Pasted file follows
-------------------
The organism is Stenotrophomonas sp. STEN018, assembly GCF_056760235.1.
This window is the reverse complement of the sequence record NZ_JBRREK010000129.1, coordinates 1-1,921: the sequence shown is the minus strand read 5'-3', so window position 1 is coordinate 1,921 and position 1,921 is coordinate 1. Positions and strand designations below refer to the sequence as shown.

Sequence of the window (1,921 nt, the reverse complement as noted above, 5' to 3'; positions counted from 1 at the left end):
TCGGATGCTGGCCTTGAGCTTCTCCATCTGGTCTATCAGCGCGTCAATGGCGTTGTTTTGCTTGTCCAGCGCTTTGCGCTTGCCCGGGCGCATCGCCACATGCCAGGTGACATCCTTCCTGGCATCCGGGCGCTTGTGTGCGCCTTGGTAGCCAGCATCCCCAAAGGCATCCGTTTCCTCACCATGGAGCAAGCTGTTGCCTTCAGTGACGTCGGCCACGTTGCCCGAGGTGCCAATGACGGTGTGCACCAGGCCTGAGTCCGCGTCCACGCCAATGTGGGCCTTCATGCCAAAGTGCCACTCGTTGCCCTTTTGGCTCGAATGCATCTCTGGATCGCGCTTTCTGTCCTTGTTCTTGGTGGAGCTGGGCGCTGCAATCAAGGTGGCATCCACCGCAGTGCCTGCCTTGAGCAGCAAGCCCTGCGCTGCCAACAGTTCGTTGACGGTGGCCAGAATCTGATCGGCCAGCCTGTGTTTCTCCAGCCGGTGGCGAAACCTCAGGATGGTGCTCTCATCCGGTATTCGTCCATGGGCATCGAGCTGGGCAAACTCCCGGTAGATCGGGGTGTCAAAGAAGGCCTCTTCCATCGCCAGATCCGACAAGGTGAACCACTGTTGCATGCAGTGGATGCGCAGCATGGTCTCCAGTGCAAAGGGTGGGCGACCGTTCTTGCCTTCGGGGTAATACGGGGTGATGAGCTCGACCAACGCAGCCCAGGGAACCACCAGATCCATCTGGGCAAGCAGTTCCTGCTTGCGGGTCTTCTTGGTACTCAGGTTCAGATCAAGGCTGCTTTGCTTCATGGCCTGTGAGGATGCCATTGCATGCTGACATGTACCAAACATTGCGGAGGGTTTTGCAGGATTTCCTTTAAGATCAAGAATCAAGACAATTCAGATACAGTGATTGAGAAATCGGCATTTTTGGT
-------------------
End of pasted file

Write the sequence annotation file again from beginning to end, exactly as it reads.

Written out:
The organism is Stenotrophomonas sp. STEN018, assembly GCF_056760235.1.
This window is the reverse complement of the sequence record NZ_JBRREK010000129.1, coordinates 1-1,921: the sequence shown is the minus strand read 5'-3', so window position 1 is coordinate 1,921 and position 1,921 is coordinate 1. Positions and strand designations below refer to the sequence as shown.

Sequence of the window (1,921 nt, the reverse complement as noted above, 5' to 3'; positions counted from 1 at the left end):
TCGGATGCTGGCCTTGAGCTTCTCCATCTGGTCTATCAGCGCGTCAATGGCGTTGTTTTGCTTGTCCAGCGCTTTGCGCTTGCCCGGGCGCATCGCCACATGCCAGGTGACATCCTTCCTGGCATCCGGGCGCTTGTGTGCGCCTTGGTAGCCAGCATCCCCAAAGGCATCCGTTTCCTCACCATGGAGCAAGCTGTTGCCTTCAGTGACGTCGGCCACGTTGCCCGAGGTGCCAATGACGGTGTGCACCAGGCCTGAGTCCGCGTCCACGCCAATGTGGGCCTTCATGCCAAAGTGCCACTCGTTGCCCTTTTGGCTCGAATGCATCTCTGGATCGCGCTTTCTGTCCTTGTTCTTGGTGGAGCTGGGCGCTGCAATCAAGGTGGCATCCACCGCAGTGCCTGCCTTGAGCAGCAAGCCCTGCGCTGCCAACAGTTCGTTGACGGTGGCCAGAATCTGATCGGCCAGCCTGTGTTTCTCCAGCCGGTGGCGAAACCTCAGGATGGTGCTCTCATCCGGTATTCGTCCATGGGCATCGAGCTGGGCAAACTCCCGGTAGATCGGGGTGTCAAAGAAGGCCTCTTCCATCGCCAGATCCGACAAGGTGAACCACTGTTGCATGCAGTGGATGCGCAGCATGGTCTCCAGTGCAAAGGGTGGGCGACCGTTCTTGCCTTCGGGGTAATACGGGGTGATGAGCTCGACCAACGCAGCCCAGGGAACCACCAGATCCATCTGGGCAAGCAGTTCCTGCTTGCGGGTCTTCTTGGTACTCAGGTTCAGATCAAGGCTGCTTTGCTTCATGGCCTGTGAGGATGCCATTGCATGCTGACATGTACCAAACATTGCGGAGGGTTTTGCAGGATTTCCTTTAAGATCAAGAATCAAGACAATTCAGATACAGTGATTGAGAAATCGGCATTTTTGGT